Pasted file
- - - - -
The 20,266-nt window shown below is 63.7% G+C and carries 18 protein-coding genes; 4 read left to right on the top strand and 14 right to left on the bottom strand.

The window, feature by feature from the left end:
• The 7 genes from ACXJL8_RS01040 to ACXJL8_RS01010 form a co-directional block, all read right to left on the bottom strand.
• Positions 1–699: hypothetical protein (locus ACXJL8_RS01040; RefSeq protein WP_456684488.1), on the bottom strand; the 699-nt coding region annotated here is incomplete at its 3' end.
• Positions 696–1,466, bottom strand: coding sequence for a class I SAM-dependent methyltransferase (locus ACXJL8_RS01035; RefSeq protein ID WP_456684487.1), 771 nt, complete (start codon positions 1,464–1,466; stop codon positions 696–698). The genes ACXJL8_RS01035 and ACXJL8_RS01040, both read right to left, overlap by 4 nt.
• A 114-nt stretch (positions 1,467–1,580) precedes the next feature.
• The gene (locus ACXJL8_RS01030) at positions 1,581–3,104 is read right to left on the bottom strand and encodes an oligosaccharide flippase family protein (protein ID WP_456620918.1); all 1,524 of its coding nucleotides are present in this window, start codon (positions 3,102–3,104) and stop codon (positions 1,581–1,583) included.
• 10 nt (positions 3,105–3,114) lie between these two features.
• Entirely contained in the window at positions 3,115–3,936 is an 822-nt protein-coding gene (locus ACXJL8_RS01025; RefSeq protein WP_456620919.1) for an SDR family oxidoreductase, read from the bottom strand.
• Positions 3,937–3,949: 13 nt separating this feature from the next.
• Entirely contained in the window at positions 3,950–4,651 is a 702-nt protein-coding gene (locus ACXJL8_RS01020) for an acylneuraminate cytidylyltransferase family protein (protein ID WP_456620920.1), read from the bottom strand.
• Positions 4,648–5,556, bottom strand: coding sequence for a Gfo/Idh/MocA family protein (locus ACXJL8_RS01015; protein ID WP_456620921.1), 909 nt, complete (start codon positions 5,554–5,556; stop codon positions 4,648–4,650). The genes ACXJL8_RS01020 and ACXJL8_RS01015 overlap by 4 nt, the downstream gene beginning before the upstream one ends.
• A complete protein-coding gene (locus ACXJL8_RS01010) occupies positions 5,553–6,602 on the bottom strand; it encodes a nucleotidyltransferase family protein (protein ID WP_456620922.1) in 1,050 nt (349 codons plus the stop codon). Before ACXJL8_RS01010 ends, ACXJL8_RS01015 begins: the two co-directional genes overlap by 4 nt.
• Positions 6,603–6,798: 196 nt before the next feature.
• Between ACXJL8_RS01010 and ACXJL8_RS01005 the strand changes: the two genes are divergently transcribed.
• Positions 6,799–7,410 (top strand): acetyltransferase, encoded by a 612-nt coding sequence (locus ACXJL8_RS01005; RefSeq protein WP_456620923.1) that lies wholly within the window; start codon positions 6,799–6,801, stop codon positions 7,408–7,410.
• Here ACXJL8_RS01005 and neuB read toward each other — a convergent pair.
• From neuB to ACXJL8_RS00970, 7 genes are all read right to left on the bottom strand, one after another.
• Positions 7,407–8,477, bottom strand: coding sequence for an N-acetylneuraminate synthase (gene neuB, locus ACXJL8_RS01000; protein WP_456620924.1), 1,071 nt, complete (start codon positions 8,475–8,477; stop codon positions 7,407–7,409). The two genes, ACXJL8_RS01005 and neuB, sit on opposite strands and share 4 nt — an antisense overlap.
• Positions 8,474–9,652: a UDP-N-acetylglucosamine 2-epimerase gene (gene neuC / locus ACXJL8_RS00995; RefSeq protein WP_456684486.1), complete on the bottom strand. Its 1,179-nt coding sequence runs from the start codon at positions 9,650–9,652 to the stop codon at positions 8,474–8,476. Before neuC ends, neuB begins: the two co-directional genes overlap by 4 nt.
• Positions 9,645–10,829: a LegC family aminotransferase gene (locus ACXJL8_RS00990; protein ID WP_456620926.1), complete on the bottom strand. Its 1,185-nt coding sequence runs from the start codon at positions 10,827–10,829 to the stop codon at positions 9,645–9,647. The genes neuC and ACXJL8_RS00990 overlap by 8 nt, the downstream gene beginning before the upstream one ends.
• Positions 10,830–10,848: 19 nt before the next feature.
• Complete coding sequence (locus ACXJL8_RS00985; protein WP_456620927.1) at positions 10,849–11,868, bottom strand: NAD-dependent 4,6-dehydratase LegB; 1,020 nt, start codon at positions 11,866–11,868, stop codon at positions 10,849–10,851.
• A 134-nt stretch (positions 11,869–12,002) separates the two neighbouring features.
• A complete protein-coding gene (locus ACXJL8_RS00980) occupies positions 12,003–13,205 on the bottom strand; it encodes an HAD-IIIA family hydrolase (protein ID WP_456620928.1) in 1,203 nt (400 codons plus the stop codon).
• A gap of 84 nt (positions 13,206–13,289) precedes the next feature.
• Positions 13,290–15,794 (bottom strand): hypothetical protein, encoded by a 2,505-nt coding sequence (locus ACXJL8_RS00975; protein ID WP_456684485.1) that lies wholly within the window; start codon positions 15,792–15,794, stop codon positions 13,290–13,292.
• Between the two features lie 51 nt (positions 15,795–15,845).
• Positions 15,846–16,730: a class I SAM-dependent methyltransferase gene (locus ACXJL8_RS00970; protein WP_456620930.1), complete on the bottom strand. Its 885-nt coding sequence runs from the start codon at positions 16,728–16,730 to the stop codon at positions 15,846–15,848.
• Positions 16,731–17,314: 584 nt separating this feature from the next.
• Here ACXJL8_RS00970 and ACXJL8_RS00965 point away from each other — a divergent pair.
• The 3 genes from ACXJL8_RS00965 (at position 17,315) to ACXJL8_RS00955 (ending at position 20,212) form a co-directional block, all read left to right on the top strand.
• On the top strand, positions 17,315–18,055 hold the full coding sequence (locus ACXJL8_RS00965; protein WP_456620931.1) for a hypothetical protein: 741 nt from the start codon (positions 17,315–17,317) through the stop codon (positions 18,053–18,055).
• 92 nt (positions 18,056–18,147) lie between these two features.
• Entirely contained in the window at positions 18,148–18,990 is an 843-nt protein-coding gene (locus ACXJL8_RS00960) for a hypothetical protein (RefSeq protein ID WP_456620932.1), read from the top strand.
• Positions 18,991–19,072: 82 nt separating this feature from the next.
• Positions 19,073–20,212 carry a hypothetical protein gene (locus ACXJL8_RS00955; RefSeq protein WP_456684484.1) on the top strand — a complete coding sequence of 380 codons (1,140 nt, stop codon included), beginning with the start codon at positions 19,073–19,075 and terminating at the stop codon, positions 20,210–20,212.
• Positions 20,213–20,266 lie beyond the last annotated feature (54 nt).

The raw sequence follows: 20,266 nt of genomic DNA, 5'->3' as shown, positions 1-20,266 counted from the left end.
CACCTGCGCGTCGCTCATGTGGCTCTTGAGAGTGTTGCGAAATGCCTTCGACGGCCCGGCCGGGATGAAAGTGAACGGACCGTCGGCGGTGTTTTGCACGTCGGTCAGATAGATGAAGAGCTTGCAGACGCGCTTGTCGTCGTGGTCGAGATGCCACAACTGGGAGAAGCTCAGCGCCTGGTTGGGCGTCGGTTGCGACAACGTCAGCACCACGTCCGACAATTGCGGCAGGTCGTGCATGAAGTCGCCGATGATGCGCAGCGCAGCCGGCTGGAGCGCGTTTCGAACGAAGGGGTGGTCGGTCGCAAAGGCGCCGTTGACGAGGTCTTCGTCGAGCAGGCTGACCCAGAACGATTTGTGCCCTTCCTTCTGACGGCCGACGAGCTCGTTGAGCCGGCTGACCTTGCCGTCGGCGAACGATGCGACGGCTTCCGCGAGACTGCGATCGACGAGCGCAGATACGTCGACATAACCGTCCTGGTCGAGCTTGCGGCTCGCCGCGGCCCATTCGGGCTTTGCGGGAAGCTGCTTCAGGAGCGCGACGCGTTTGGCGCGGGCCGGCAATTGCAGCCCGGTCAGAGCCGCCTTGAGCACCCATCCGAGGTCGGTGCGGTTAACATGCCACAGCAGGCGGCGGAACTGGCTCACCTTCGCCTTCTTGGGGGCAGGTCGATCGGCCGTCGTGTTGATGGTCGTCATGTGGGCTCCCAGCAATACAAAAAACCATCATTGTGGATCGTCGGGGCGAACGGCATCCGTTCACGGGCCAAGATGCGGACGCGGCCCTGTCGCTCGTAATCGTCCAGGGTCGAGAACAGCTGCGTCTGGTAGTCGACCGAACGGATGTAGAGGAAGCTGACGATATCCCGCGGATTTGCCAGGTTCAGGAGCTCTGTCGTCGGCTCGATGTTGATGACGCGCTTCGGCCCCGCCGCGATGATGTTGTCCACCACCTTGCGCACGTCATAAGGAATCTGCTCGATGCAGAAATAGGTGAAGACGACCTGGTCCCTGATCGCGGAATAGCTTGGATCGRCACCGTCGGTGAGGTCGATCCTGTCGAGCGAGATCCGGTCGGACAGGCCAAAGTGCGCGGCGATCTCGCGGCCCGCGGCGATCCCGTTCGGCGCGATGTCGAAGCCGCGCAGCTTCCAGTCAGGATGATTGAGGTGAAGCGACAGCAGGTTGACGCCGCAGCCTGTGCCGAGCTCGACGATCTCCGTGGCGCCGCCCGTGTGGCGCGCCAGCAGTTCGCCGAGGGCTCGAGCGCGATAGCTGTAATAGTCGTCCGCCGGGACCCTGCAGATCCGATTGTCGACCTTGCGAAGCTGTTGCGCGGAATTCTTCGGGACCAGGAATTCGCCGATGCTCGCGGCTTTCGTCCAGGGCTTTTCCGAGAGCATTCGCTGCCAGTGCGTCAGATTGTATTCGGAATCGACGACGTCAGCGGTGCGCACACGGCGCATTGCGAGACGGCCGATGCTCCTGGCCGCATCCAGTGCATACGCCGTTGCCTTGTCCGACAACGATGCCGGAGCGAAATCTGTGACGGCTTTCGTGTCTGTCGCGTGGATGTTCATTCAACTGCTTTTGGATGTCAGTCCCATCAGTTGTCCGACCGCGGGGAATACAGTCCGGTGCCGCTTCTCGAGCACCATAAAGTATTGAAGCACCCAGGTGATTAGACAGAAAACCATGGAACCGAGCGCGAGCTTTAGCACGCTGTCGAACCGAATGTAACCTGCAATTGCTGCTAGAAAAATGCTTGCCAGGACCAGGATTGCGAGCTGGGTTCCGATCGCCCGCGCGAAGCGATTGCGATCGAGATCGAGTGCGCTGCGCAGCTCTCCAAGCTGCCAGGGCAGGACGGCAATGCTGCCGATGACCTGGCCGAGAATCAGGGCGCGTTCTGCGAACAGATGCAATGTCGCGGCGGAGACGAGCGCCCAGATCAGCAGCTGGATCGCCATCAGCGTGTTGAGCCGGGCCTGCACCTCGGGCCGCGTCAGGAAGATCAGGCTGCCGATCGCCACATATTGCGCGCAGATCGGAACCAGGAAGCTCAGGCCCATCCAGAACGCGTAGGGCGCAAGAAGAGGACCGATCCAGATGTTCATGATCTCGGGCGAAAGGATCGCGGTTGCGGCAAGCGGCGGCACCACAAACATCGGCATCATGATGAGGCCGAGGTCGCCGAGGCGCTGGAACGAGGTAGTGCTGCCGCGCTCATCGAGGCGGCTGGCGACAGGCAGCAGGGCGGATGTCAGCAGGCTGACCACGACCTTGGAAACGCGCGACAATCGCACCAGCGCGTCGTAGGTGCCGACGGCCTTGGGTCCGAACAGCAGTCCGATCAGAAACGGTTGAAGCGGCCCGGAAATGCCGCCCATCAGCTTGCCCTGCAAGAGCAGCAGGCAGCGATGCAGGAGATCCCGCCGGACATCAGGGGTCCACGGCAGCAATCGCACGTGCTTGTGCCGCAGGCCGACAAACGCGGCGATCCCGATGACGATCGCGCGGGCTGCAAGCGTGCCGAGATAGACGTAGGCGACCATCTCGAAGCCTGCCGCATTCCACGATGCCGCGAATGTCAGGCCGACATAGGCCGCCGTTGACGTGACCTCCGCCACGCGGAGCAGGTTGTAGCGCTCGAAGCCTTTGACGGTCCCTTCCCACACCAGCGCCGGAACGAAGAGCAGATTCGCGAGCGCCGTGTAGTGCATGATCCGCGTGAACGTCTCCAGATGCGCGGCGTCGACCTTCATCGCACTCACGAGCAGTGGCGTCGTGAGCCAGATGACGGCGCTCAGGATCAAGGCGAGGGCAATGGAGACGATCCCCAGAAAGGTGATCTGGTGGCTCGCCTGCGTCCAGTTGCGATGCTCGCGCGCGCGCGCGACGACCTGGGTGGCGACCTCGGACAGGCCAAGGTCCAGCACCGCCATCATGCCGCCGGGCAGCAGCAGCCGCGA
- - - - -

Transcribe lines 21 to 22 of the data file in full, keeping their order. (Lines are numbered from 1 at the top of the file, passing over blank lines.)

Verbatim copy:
• Positions 9,645–10,829: a LegC family aminotransferase gene (locus ACXJL8_RS00990; protein ID WP_456620926.1), complete on the bottom strand. Its 1,185-nt coding sequence runs from the start codon at positions 10,827–10,829 to the stop codon at positions 9,645–9,647. The genes neuC and ACXJL8_RS00990 overlap by 8 nt, the downstream gene beginning before the upstream one ends.
• Positions 10,830–10,848: 19 nt before the next feature.